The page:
Our Workshop 2 will take place on the 4th of May of 2023 in London both in person, at The White Chapel building in East London, and online. The workshop will continue our discussions on AI applied to born-digital archives, particularly government archives.
Details about registration and the full program of speakers will be published soon.
We are pleased to invite you to the second workshop organised by the AHRC-funded project Unlocking our Digital Past with Artificial Intelligence (LUSTRE) led by Dr Lise Jaillant (Loughborough University). LUSTRE seeks to better understand how Artificial Intelligence (AI) can help improve the preservation, access to and usability of government archives produced in digital form.
Our Workshop 2 will take place on the 4th of May 2023 in London (The White Chapel building) and will be streamed online. The workshop will continue our discussions on AI applied to born-digital archives, particularly government archives.
Through a series of talks and a round table, this day long workshop delved into the challenges and opportunities that AI offers to the management and use of digital born archives.
The workshop was an hybrid event (in London and online).
Invited speakers included Professor Stephanie Decker and Dr Adam Nix from the University of Birmingham; Dr Jenny Bunn from The National Archives and University College London; and Dr Tony Russell-Rose from Goldsmiths University.
PLEASE SCROLL DOWN FOR ABSTRACTS, VIDEOS AND SLIDES.
Finding light in dark archives: Using AI to connect context and content in email.
Professor Stephanie Decker and Dr Adam Nix (University of Birmingham).
The practice of digital archival discovery is still emerging, and the approaches future research will take when using digital sources remain unclear. Archival practice has been shaped by paper-based, pre-digital sources and guides assumptions around how researchers will access and make use of such collections. Paradoxically, dealing with the increasing relevance of born-digital records is not helped by the fact that many born-digital collections remain dark, in part while questions of how they should be effectively made available are answered. Our research takes a user perspective on discovery within born-digital archives and seeks to promote more meaningful access to born-digital archives for researchers. In doing so, our work deals with the implications that unfamiliar archival technologies (including artificial intelligence) have on disciplinary traditions in the humanities and social science, with a specific focus on historical and qualitative approaches.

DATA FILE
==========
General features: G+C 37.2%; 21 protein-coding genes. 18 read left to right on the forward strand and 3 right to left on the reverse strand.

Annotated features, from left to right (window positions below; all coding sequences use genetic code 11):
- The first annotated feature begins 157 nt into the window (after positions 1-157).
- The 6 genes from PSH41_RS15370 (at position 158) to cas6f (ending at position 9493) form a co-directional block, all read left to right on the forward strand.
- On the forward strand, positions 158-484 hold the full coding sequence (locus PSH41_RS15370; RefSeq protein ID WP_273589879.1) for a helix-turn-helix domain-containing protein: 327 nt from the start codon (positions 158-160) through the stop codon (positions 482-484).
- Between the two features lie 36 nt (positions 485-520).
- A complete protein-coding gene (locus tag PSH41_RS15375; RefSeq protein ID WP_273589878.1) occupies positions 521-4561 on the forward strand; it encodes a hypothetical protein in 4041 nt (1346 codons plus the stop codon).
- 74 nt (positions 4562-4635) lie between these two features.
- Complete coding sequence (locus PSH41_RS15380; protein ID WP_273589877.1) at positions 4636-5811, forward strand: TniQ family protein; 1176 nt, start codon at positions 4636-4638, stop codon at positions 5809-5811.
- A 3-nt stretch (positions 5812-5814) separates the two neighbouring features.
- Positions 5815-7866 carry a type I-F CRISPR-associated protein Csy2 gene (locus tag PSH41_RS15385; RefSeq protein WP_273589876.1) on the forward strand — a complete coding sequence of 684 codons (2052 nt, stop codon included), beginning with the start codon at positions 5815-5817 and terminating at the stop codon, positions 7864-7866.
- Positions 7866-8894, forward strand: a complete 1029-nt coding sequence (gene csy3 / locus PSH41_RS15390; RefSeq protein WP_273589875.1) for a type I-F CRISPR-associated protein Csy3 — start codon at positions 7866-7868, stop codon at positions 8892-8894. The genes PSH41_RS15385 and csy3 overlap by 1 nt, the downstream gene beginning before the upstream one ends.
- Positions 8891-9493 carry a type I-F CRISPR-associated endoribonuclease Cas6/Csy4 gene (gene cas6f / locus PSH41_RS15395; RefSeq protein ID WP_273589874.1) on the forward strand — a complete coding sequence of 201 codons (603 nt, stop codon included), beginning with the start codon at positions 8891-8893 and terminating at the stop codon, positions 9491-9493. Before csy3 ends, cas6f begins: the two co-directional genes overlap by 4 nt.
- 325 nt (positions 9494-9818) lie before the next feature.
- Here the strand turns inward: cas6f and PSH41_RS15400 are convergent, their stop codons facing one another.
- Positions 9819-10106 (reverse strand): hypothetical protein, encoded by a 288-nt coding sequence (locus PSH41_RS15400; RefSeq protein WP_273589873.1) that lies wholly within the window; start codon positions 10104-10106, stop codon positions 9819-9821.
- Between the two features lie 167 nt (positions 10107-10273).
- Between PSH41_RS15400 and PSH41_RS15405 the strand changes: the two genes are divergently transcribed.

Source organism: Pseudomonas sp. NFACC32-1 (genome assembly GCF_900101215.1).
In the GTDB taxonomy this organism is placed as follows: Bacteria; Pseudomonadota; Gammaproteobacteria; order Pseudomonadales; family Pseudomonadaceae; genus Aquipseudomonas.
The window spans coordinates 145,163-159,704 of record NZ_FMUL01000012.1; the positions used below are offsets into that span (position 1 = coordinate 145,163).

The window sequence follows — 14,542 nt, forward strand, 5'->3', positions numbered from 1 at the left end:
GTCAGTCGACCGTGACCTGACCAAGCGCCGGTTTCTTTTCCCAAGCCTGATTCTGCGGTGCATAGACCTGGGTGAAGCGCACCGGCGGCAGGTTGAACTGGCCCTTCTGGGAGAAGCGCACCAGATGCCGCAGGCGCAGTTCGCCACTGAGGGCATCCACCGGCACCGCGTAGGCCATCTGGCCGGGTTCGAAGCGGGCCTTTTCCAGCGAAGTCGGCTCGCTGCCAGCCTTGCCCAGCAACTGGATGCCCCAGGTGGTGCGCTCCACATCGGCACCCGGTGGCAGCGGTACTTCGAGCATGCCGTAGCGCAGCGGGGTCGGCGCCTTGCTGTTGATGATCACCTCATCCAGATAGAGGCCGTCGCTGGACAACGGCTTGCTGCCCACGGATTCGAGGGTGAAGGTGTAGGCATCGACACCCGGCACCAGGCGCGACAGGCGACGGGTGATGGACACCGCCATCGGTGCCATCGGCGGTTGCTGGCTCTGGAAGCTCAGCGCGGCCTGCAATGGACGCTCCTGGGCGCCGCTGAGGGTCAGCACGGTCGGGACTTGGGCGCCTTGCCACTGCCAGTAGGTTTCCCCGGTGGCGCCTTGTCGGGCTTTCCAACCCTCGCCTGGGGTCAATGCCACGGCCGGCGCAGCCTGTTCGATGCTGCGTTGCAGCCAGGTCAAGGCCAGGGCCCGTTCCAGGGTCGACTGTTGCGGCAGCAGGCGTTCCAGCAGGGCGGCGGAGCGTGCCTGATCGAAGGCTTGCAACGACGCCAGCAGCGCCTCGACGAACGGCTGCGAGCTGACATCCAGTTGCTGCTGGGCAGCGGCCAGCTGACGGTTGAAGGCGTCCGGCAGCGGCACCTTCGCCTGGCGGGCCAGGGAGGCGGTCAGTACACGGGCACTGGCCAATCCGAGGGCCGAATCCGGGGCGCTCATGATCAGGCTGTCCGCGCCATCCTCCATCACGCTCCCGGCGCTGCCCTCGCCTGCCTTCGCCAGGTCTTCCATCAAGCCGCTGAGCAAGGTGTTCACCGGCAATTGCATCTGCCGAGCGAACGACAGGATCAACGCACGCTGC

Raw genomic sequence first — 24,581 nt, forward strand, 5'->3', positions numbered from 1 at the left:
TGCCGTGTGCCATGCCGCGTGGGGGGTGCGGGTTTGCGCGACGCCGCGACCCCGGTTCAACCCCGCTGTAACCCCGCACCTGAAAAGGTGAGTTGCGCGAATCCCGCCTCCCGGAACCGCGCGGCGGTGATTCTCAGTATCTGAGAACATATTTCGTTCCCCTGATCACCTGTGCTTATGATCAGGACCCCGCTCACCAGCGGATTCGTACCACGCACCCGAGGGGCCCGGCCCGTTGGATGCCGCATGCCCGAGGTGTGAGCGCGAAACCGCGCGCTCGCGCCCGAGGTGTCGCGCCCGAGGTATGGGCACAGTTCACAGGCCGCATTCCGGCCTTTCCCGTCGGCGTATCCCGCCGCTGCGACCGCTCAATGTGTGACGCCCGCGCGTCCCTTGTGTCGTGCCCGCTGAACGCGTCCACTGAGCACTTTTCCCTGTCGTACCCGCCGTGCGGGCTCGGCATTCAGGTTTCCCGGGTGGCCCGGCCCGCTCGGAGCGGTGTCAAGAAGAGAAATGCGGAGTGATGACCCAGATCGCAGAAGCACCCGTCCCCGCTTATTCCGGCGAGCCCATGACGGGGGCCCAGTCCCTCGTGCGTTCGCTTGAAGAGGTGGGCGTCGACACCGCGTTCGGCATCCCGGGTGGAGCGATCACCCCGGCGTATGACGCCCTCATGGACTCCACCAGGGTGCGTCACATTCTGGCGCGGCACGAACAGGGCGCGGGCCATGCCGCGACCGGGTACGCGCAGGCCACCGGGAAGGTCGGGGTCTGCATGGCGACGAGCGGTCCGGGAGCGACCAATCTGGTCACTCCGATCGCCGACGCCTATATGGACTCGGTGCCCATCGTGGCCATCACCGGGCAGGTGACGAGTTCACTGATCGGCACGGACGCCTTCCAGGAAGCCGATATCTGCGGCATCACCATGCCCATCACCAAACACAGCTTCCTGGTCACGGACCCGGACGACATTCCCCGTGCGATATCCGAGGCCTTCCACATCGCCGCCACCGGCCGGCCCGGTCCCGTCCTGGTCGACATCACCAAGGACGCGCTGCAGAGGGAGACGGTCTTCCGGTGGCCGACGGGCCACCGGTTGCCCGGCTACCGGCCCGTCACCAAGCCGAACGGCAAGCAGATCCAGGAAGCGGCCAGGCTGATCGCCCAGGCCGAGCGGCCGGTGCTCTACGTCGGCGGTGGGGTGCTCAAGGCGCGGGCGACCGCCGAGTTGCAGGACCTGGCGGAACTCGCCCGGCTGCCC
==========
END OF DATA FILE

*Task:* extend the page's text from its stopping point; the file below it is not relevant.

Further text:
Our work in this area currently focuses on the issue of context within organisational email, and the challenges of searching and interpreting large bodies of email data. We are particularly interested in how effective machine-assisted search and multiple pathways for discovery can be used to open contextually opaque collections. Such access is likely to leverage a collection’s structural and content characteristics, as well as targeted archival selection and categorisation. We ultimately suggest that by combining relatively open user-led interfaces with pre-selective material, digital archives can provide environments suited to both the translation of existing research practices and the integration of more novel opportunities for discovery. Our presentation will summarise our progress in this area and reflect on the technical and methodological questions our work here has raised.
Putting principle into practice: Transparency, recordkeeping and AI.
Dr Jenny Bunn (The National Archives and University College London).
At the level of principle it is difficult to argue against the inherent good-ness of ideals such as transparency, accountability and fairness, but they have never been easy to put into practice. The increasingly advanced assistance technologies, generally placed under the label of AI, can now offer us further complicate this picture; offering as they do new possibilities for us to distance ourselves from both the consequences of our decisions and the very making of them. Recordkeeping has long acted to bridge this distance and this presentation will consider the new forms it may need to take to continue to ensure that accounts are rendered and explanations offered in the enduring spirit of transparency.
Searching, fast and slow: rethinking the query builder paradigm.
Dr Tony Russell-Rose (Reader in Computer Science, Goldsmiths University).
Knowledge workers such as information professionals, legal researchers and librarians need to create and execute search strategies that are comprehensive, transparent, and reproducible. The traditional solution is to use command-line query builders offered by proprietary database vendors. However, these are based on a paradigm that dates from the days when databases could be accessed only via text-based terminals and command-line syntax. In this talk, we explore alternative approaches based on a visual paradigm in which users express concepts as objects on an interactive canvas. This offers a more intuitive UX that eliminates error, makes the query semantics more transparent, and offers new ways to collaborate and share best practices.